Jansenism is based on the belief that human beings are born sinful and will never become good without assistance from the divine. Original sin, the depravity of all human beings, predestination, and the necessity of divine grace are cornerstones of Jansenism. A Roman Catholic reform movement, the branch was formed based on the writings of Cornelius Otto Jansen, who was a Dutch theologian who lived from 1510-1576. Jansen opposed his contemporary Jesuit theologians on a number of issues. He focused on the work of St. Augustine of Hippo, and based his writings on principles which he perceived therein. His work, "Augstinus," was not published until 1640.
Jansenism grew, in part, from Jansen's friendship with Jean du Vergier de Hauranne, who was later known as The Abbé de Saint-Cyran. Saint-Cyran promoted Jansenism even before "Augstinus" was published, and was an advisor the the Cistercian convent Port-Royal-des-Champs, also known as Port Royal, in France. There he became friends with Antoine Arnauld, the brother of the abbess, who became the leader of the movement after Saint-Cyran's death in 1643.
After Arnauld's death in 1694, Pasquier Quesnel was regarded as the movement's leader. Quesnel wrote a devotional guide, published in 1692, which was originally praised by several Catholic bishops, but later condemned by Pope Clement XI. This marked one of the last major battles for the viability of Jansenism within the Catholic church.
The Jansenism movement within the Roman Catholic Church lasted from the 16th century to the 18th century. Most of the movement, however, occurred after the death of Cornelius Otto Jansen. Jansenism was condemned as heretical by a number of decrees and papal bulls, which are charters issued by the pope. The father of the movement was not alive to see, or to check, the influence of his writings, so he was never condemned as a heretic. Furthermore, Jansen’s writings included statements in which he submits to the Catholic Church.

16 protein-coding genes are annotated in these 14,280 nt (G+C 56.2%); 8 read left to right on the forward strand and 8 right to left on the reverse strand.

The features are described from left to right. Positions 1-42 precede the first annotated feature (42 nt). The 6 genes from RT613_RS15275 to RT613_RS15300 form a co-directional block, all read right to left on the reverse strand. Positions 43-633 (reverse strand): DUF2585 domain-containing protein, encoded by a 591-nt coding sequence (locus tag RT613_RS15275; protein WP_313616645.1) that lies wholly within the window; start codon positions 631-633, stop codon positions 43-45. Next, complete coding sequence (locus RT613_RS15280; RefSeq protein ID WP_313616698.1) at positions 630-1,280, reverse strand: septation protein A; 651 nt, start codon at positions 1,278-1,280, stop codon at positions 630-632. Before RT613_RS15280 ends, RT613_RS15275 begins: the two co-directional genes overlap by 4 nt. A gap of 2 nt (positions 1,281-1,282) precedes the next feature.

Based on the writings of Cornelius Otto Jansen, his followers worked to exhibit an incredible level of piety. Furthermore, Jansenists spent time in both intense prayer and confession before receiving Holy Communion. This was in direct opposition to the belief of St. Pius X, that Communion ought to be taken frequently, and as early in life as possible. He believed that children ought to take Communion as soon as they were old enough to distinguish between the Host and common bread. In Jansenism, much like in Calvinism, only a select few of all human beings are destined to be saved.
The convent at Port Royal, which is in Southwest Paris, took to heart much of the Jansenist doctrine. Under the pressure of the Jesuits, however, King Louis XIV razed the convent in 1710 after the last nuns had been removed from the premises. The convent had been in operation since the early 1200s. The remains can still be seen today.